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The Norwegian Petroleum Directorate’s production forecast up to 2023 shows an increase from 2020. Start-up of new fields, including Johan Sverdrup, will more than offset the natural reduction from operating fields. Total production of oil and gas is projected to approach the record year of 2004, with gas accounting for about half. It will be challenging to maintain such a production level up to 2030.
Preliminary figures show that 226.7 million standard cubic metres oil equivalents (Sm³ o.e.) were sold in 2018. This is 9.5 million Sm³ o.e. or 4 per cent less than in 2017. Gas sales are somewhat reduced and certain oil fields have produced less than expected. Total production of petroleum in 2019 is expected to be 222 million Sm³ o.e.
In 2018, 121.7 billion Sm³ gas (119.3 billion Sm³ 40 megajoule gas) was sold. This is a slight reduction from the record level in 2017. The forecast for short-term gas sales (Figure 2-2) shows an expected high and stable level with a slight increase over the next few years.
A total of 86.2 million Sm³ oil (1.49 million barrels per day) was produced in 2018, compared with 92.2 million Sm³ (1.59 million barrels per day) in the previous year, a reduction of 6.3 per cent.
The forecast for 2018 showed an expected slight decline in oil production compared with the previous year. This decline proved to be greater than expected. This is due, in part, to the fact that certain newer fields are more complex than previously assumed, and certain other fields delivered below the forecast, mainly due to the fact that fewer wells have been drilled than expected.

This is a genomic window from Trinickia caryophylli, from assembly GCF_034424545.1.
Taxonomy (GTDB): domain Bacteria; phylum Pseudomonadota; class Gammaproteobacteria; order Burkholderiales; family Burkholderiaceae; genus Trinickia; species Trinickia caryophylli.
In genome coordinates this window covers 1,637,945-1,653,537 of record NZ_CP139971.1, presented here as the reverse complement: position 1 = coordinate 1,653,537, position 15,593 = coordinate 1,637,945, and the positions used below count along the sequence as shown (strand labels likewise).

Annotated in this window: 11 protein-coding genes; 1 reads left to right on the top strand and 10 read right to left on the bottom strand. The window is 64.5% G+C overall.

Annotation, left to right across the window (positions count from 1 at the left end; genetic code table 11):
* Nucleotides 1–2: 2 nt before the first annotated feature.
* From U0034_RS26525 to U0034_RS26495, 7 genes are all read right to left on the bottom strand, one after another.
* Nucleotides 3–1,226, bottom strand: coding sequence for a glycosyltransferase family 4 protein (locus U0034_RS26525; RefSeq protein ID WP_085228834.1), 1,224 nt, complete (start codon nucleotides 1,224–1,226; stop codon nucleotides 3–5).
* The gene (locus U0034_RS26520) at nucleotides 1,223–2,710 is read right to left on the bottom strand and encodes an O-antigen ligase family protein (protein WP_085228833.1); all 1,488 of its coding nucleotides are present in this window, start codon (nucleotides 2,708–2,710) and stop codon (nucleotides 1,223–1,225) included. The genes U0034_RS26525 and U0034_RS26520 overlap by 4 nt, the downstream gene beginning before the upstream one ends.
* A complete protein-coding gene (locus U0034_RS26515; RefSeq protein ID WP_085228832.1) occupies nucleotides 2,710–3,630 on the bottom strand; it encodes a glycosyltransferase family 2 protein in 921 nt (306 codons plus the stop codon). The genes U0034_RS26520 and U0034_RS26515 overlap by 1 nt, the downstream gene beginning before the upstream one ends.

For 2019, we estimate that oil production will be reduced by an additional 4.7 per cent, to 82.2 million Sm³ (1.42 million barrels per day). Production is expected to show a substantial increase in 2020, e.g. as a consequence of Johan Sverdrup. The uncertainty in the production forecasts is mainly linked to the drilling of new wells, start-up of new fields, the ability of the reservoirs to deliver and regularity for producing fields.
Production from operating fields and approved projects accounts for 90 per cent of expected production in the five-year period 2019-2023 (Figure 2-3). The remaining ten per cent are primarily expected to come from improved recovery measures on the fields. Wells that have not yet been approved and optimisation of recovery strategies are the main contributing factors. Towards the end of the five year period, production is also expected from discoveries which do not yet have a firm development decision.
Production will remain relatively high over the next decade and going forward to 2030, production from undiscovered resources is expected to have increasing significance.
Figure 2-4 shows the most recent production forecast compared with what was presented one year ago, in The Shelf in 2017. The forecast reveals a relatively flat production development up to 2020. As from that time, it is assumed that all projects currently under development will contribute to a considerable production increase up to 2023.
The production level is somewhat lower in 2019, compared with the previous forecast; approximately unchanged in the period from 2020-2025 and somewhat higher going forward to 2030. The increase in the estimate up to 2030 compared with last year’s forecast, is due in part to the fact that more new measures have been identified on the fields; mainly more wells included in the forecasts.